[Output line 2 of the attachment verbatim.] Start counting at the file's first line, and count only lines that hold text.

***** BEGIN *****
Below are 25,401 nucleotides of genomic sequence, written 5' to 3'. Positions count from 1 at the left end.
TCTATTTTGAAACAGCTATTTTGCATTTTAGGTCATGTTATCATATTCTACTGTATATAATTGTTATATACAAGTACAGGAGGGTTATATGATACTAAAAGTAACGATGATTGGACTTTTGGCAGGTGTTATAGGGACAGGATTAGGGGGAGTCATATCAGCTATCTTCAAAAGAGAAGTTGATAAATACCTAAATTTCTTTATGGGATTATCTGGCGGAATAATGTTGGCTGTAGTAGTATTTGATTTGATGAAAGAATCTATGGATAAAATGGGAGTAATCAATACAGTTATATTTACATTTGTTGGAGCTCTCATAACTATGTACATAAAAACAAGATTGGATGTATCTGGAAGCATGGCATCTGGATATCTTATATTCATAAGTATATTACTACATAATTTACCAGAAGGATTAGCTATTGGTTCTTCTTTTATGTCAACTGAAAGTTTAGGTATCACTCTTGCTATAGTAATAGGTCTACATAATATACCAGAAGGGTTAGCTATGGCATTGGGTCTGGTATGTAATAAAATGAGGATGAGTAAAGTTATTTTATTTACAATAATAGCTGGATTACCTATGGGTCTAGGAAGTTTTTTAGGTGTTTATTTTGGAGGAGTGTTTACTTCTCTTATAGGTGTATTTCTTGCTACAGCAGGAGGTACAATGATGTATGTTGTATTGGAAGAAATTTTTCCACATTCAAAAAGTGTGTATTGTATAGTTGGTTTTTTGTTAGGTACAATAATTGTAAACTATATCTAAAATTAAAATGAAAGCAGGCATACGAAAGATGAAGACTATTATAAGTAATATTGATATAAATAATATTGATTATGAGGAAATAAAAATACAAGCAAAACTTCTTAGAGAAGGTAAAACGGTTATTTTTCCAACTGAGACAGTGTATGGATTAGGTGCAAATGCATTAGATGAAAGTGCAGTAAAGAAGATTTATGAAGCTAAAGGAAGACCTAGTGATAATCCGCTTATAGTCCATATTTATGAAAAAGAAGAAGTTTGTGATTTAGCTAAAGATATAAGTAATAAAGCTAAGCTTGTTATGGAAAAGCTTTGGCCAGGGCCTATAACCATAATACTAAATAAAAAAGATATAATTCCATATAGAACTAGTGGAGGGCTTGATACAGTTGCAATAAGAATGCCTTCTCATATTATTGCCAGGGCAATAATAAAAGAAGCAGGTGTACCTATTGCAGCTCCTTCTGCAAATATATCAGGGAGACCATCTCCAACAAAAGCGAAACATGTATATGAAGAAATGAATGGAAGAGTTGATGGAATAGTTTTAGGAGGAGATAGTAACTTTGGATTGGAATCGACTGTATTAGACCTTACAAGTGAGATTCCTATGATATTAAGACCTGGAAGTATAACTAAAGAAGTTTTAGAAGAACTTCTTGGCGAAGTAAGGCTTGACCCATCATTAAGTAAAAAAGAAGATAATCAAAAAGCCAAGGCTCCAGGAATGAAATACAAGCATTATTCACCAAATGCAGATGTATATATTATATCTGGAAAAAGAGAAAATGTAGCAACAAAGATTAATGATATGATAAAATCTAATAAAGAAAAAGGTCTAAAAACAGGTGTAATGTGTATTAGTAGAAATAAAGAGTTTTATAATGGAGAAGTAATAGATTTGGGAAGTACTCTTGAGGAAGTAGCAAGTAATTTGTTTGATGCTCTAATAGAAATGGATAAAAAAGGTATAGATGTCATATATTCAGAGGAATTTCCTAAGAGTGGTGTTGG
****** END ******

TCTATTTTGAAACAGCTATTTTGCATTTTAGGTCATGTTATCATATTCTACTGTATATAATTGTTATATACAAGTACAGGAGGGTTATATGATACTAAAAGTAACGATGATTGGACTTTTGGCAGGTGTTATAGGGACAGGATTAGGGGGAGTCATATCAGCTATCTTCAAAAGAGAAGTTGATAAATACCTAAATTTCTTTATGGGATTATCTGGCGGAATAATGTTGGCTGTAGTAGTATTTGATTTGATGAAAGAATCTATGGATAAAATGGGAGTAATCAATACAGTTATATTTACATTTGTTGGAGCTCTCATAACTATGTACATAAAAACAAGATTGGATGTATCTGGAAGCATGGCATCTGGATATCTTATATTCATAAGTATATTACTACATAATTTACCAGAAGGATTAGCTATTGGTTCTTCTTTTATGTCAACTGAAAGTTTAGGTATCACTCTTGCTATAGTAATAGGTCTACATAATATACCAGAAGGGTTAGCTATGGCATTGGGTCTGGTATGTAATAAAATGAGGATGAGTAAAGTTATTTTATTTACAATAATAGCTGGATTACCTATGGGTCTAGGAAGTTTTTTAGGTGTTTATTTTGGAGGAGTGTTTACTTCTCTTATAGGTGTATTTCTTGCTACAGCAGGAGGTACAATGATGTATGTTGTATTGGAAGAAATTTTTCCACATTCAAAAAGTGTGTATTGTATAGTTGGTTTTTTGTTAGGTACAATAATTGTAAACTATATCTAAAATTAAAATGAAAGCAGGCATACGAAAGATGAAGACTATTATAAGTAATATTGATATAAATAATATTGATTATGAGGAAATAAAAATACAAGCAAAACTTCTTAGAGAAGGTAAAACGGTTATTTTTCCAACTGAGACAGTGTATGGATTAGGTGCAAATGCATTAGATGAAAGTGCAGTAAAGAAGATTTATGAAGCTAAAGGAAGACCTAGTGATAATCCGCTTATAGTCCATATTTATGAAAAAGAAGAAGTTTGTGATTTAGCTAAAGATATAAGTAATAAAGCTAAGCTTGTTATGGAAAAGCTTTGGCCAGGGCCTATAACCATAATACTAAATAAAAAAGATATAATTCCATATAGAACTAGTGGAGGGCTTGATACAGTTGCAATAAGAATGCCTTCTCATATTATTGCCAGGGCAATAATAAAAGAAGCAGGTGTACCTATTGCAGCTCCTTCTGCAAATATATCAGGGAGACCATCTCCAACAAAAGCGAAACATGTATATGAAGAAATGAATGGAAGAGTTGATGGAATAGTTTTAGGAGGAGATAGTAACTTTGGATTGGAATCGACTGTATTAGACCTTACAAGTGAGATTCCTATGATATTAAGACCTGGAAGTATAACTAAAGAAGTTTTAGAAGAACTTCTTGGCGAAGTAAGGCTTGACCCATCATTAAGTAAAAAAGAAGATAATCAAAAAGCCAAGGCTCCAGGAATGAAATACAAGCATTATTCACCAAATGCAGATGTATATATTATATCTGGAAAAAGAGAAAATGTAGCAACAAAGATTAATGATATGATAAAATCTAATAAAGAAAAAGGTCTAAAAACAGGTGTAATGTGTATTAGTAGAAATAAAGAGTTTTATAATGGAGAAGTAATAGATTTGGGAAGTACTCTTGAGGAAGTAGCAAGTAATTTGTTTGATGCTCTAATAGAAATGGATAAAAAAGGTATAGATGTCATATATTCAGAGGAATTTCCTAAGAGTGGTGTTGG